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Frozen | The Hit Broadway Musical in Dallas

A cool time on a hot summer night.
Credit: Disney

DALLAS — After a freeze out due to the pandemic, the national tour of "Frozen" is finally on stage in Dallas! 

And if you're thinking "I've already seen this a dozen times" ... dozens more if you count the kids playing it in the backseat ... well, think again. 

This is a different "Frozen."

While the basic storyline is intact (film writer/director Jennifer Lee adapted her screenplay to the stage), there are some differences that keep you on your toes. 

Gone are the trolls. 

Instead, there are the "Hidden Folk" who enter toward the top establishing a legacy of mythical powers through the Queen of Arendelle to Elsa. Olaf Is brought to life through puppetry, with a costumed puppeteer speaking and guiding him along. (For me, he could have been louder and played Olaf 'bigger.') 

The reindeer, Sven, is gorgeous and lifelike, with an actor inside the costume. (What else would you expect from the producers of "The Lion King?") 

As for the actual people, the cast is appropriately diverse. The king is black, so is "Kristoff." Both leads are terrific, although Lauren Nicole Chapman is so spirited and rambunctious as "Anna," that the reserved Elsa (Caroline Bowman) comes off more like her mom than her big sister. 

Oscar-winning songwriters Kristen Anderson-Lopez and Robert Lopez boost the musical with extra songs. Elsa has another power ballad called "Monster" that's really effective in the second half. But, of course, it's "Let It Go," which ends the first half, that's the show-stoppper.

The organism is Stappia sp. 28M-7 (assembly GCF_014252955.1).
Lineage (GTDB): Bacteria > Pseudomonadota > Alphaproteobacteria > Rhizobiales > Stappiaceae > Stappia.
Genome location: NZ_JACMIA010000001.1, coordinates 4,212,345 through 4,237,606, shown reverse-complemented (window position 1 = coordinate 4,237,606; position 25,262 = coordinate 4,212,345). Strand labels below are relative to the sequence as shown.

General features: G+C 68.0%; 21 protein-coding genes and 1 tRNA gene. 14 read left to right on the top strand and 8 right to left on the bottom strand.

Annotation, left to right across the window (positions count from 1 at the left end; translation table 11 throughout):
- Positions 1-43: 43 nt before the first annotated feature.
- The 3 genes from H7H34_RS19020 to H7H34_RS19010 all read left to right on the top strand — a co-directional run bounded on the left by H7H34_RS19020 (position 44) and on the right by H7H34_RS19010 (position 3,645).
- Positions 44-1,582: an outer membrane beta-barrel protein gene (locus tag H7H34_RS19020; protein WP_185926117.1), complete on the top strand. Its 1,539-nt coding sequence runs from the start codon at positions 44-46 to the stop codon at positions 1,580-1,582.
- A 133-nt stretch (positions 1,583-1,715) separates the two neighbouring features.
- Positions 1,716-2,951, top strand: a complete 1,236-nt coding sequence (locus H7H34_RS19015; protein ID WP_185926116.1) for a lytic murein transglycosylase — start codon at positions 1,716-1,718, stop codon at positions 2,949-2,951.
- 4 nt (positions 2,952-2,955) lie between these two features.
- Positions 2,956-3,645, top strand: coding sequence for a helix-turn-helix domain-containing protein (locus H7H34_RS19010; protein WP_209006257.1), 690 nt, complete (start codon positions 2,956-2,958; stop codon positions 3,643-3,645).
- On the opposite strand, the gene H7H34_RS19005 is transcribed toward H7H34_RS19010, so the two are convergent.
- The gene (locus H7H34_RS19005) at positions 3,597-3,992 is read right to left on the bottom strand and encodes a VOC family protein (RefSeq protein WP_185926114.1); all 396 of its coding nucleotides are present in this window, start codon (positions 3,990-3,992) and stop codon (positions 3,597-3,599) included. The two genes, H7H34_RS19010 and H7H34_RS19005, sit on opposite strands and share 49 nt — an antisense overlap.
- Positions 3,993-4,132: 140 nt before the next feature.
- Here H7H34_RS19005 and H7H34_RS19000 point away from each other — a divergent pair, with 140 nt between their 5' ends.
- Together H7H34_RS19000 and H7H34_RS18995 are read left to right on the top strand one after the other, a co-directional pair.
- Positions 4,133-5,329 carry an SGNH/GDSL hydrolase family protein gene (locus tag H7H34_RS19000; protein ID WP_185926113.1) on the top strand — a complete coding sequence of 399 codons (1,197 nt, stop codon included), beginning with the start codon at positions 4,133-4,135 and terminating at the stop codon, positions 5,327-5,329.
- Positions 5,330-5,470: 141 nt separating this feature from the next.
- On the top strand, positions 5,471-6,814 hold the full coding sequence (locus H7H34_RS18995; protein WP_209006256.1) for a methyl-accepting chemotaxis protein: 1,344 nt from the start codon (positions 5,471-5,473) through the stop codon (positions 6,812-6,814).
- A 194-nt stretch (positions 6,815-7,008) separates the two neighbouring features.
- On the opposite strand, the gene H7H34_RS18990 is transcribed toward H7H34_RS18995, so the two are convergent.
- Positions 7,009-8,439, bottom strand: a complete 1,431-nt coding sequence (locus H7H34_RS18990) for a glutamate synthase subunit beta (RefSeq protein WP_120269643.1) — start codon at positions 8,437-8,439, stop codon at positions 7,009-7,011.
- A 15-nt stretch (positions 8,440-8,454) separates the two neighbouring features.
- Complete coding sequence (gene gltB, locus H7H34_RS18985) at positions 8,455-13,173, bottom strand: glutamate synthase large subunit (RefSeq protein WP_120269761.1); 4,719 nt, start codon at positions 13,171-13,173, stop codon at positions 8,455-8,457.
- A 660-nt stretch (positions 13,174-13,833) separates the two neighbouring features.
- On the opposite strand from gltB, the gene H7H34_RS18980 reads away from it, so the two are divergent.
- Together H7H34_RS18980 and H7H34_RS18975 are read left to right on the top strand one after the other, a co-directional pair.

Disney reveals Elsa's glimmery costume in the same way they revealed "Cinderella's" ballgown in that touring musical. Between the song and the magic moment, the audience is gobsmacked!

I am happy to report that frozen fractals do exist! They jut out onto the stage. But a lot of the other effects are done through projection. (The backdrop went black for a few moments during the performance I attended.) Projection work is a trend among touring shows these days, and it takes away from the organic feel of theater. But, you know what? Kids see it as magic and that's who it's for, after all! To see the wide-eyed wonder in the eyes of little girls dressed in blue princess gowns, well, that's almost worth the price of a ticket. Besides, what better way to cool off on a hot summer night!

(Broadway Dallas presents "Frozen" at the Fair Park Music Hall in Dallas through Aug. 7 broadwaydallas.org for ticket information)

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